Tony Blair's abrupt reversal on Iraq

What will be the effect of Blair's decision to withdraw British troops a mere one month after pronouncing such a move to be "deeply irresponsible"?



Glenn Greenwald
February 21, 2007 4:49AM (UTC)

(updated below)

Tony Blair, January 24, 2007 (from The Los Angeles Times)

Prime Minister Tony Blair rejected calls Wednesday to withdraw British forces from Iraq by October, then dodged a blistering debate in Parliament in which there was almost unanimous condemnation of the war and little optimism for a U.S. plan to boost its troop presence in Baghdad.

Foreign Secretary Margaret Beckett suggested that British troops might complete the transfer of security responsibilities in southern Iraq to the Iraqi government by November. But she said a withdrawal would depend on "conditions and circumstances."

Blair insisted that it would be wrong to commit to any date to end Britain's military role.

"For us to set an arbitrary timetable . . . would send the most disastrous signal to the people whom we are fighting in Iraq," he said. "It is a policy that, whatever its superficial attractions may be, is deeply irresponsible."


A "deeply irresponsible" Tony Blair, today (from Associated Press)

Prime Minister Tony Blair will announce on Wednesday a new timetable for the withdrawal of British troops from Iraq, with 1,500 to return home in several weeks, the BBC reported.

Blair will also tell the House of Commons during his regular weekly appearance before it that a total of about 3,000 British soldiers will have left southern Iraq by the end of 2007, if the security there is sufficient, the British Broadcasting Corp. said, quoting government officials who weren't further identified.

That rather striking reversal does not appear to reflect much confidence in the prospects of success for the President's Glorious AEI Surge currently underway. Moreover, given that British troops are deployed primarily in Southern Iraq, their withdrawal will either require a deployment of replacement American forces (thereby diluting the "surge"), or create a vacuum where Iran can exert still greater influence and/or provide a safe haven for Shiite militias to wait out the "surge" in safety (while American forces do their dirty work in battling the Sunnis).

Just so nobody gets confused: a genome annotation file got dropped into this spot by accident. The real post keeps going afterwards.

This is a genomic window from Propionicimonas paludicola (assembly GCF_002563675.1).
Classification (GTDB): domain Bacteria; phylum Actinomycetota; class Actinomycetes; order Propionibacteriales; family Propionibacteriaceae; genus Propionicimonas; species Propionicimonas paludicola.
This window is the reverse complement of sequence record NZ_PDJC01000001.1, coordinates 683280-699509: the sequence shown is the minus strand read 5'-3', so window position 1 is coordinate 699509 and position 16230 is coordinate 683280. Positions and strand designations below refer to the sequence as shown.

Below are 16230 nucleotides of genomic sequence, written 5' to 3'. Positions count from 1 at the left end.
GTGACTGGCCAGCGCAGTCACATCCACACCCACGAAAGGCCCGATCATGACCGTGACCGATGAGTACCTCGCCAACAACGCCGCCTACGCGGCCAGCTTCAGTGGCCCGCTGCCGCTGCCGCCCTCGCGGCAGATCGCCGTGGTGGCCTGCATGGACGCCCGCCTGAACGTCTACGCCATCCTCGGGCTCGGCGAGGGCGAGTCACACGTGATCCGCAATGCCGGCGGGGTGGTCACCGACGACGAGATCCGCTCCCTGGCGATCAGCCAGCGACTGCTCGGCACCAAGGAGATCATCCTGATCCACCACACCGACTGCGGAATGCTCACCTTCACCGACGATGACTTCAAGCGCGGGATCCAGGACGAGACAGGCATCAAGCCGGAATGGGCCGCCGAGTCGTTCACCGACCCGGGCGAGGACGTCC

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Blair's reversal was likely motivated in large part by various domestic political pressures. Still, the fact that President Bush's most steadfast ally has reversed himself in such a public and humiliating way, and announced a clear-cut withdrawal from Iraq on a set timetable, should embolden frightened American Congressional war opponents to move beyond inconsequential and limited non-binding resolutions and begin thinking seriously about how to compel an end to this endlessly destructive occupation.

UPDATE: In comments, C&G suggests that Blair's decision may be grounded in an expectation of some sort of imminent conflict between the U.S. and Iran. That, of course, is pure speculation, but it certainly is the case that even cross-border incidents between U.S. troops and Iran, let alone larger-scale military confrontations, would leave British troops in Southern Iraq most vulnerable both to retaliatory attacks and the risk of inadvertent involvement. It is reasonable to assume (though an assumption is all it is) that the increasingly likely prospect of escalation played at least some role in the deliberations leading up to the British withdrawal announcement.


Glenn Greenwald

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